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Dec 7, 2009 01:18 PM

Haggis (at a Scottish festival)?

Greetings, folks. In mid-January, they always hold a Scottish festival near my home in the Orlando 'burbs, the Central Florida Scottish Highland Games:

I've never made it there before, but I have always been curious about trying haggis. I know, it's weird and there are jokes about it, but I'm a big fan of lamb, sausages, and offal, so I think I would like it. Since this is the U.S., would any haggis they sell there be authentic? What exactly does it taste like? Is there any other Scottish food I must try as long as I'm there? I figure as long as I have to pay an admission fee, I'll try anything that looks interesting and exotic.

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  1. Haggis is actually not bad at all, as long as you don't think too long on what's in it. It's something like a spicy sausage. I've only had it in Scotland, so I'm not sure what the domestic versions might be like. I believe the use of lights (lungs), which are part of the traditional recipe, is not allowed in the US, but the final product is so highly seasoned that there may be little difference because of that.

    1. There's no standard recipe for haggis, so what you get there may be called just as "authentic" as the McSween's haggis I buy in my local supermarket in north west England or the haggis I've eaten in Scotland.

      The main meat content is offal and it's distinctly flavoured of it. Predominent spicing is pepper. Enjoy.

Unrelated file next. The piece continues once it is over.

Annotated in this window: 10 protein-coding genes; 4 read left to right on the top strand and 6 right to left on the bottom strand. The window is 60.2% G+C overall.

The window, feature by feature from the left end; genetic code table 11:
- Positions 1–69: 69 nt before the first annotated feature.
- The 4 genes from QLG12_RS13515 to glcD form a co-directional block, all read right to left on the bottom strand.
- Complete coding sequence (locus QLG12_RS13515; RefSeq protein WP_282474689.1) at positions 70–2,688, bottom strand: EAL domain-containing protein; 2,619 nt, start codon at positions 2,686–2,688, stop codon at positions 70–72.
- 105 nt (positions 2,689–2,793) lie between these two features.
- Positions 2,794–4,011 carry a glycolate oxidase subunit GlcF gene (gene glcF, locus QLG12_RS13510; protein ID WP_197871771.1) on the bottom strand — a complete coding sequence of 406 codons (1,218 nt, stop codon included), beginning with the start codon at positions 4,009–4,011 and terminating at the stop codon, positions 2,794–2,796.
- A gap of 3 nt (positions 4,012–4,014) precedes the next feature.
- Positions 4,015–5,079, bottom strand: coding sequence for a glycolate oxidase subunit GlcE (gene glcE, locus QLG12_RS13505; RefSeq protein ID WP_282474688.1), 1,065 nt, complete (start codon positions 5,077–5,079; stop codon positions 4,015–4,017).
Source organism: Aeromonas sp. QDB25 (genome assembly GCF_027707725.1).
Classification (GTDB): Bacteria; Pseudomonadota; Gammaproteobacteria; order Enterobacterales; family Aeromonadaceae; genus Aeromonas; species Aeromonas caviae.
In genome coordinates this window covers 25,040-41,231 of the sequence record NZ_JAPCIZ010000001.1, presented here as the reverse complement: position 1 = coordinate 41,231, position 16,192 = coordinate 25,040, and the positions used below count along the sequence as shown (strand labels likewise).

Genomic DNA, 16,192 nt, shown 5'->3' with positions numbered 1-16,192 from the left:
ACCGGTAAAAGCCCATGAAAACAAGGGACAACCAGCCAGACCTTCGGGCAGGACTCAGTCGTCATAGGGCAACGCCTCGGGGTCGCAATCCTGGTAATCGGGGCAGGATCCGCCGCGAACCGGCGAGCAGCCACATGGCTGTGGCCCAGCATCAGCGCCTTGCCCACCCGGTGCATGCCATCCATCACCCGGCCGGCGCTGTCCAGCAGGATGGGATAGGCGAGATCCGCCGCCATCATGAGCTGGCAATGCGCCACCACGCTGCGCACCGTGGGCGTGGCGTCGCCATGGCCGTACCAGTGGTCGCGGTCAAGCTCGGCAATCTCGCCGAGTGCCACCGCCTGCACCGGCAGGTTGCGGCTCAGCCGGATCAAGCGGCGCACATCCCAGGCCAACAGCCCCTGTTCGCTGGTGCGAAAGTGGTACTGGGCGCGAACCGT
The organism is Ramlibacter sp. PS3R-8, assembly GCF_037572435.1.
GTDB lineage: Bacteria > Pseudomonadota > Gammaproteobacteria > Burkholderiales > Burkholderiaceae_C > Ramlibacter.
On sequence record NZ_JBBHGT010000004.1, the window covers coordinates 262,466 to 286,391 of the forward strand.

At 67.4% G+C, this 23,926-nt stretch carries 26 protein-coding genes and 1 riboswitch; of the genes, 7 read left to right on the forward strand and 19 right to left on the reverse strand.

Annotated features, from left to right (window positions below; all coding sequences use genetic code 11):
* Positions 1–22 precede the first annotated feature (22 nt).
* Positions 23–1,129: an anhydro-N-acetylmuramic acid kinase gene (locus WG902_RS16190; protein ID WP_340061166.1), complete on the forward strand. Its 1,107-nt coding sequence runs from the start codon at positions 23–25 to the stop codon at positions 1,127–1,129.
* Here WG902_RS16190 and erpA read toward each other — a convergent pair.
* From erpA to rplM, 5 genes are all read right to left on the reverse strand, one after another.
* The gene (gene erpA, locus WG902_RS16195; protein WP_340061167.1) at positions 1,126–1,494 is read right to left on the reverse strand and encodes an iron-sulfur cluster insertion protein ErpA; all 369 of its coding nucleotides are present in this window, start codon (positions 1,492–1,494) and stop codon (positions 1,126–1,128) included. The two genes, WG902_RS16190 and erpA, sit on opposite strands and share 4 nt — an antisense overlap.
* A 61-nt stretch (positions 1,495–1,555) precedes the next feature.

As for other Scottish delicacies, you might look out for smoked salmon or an Arbroath Smokie. There may be Aberdeen Angus beef.

      1. Much haggis comes canned, and you're as likely to be served a fried-up slice of it in Scotland as in Orlando. The dramatic versions that come in a sheep's stomach for ceremoniously slitting open are not as common as the canned versions. Either way, the stuff is basically ground-up meat, oats and fat, and tastes just fine, sort of like a fine-grained corned beef hash. Certainly no weirder than, say, a Philadelphia Scrapple or a North Carolina Livermush. Some versions have the full range of offal, including sheep heart, liver and lungs (lungs are not permitted in the US by USDA regulations), and others include offal to lesser degrees. But it's all finely ground and not at all offensive looking or tasting. I've seen versions in the US that are purely lamb and oats, and some that are lamb, liver, oats and beef fat, etc. Any of it can be considered authentic, since as I already mentioned, even what you get in Scotland can vary from brand to brand and may even come right out of a can. Don't fear the haggis.

        1 Reply
        1. re: LorenzoGA

          Haven't tried liver mush yet but I love a good scrapple, if you can eat cajun head cheese and scrapple you can eat anything, well except for the rotten,oops I meant fermented shark meat they eat in ....oohs I can't remember but you'll get my drift.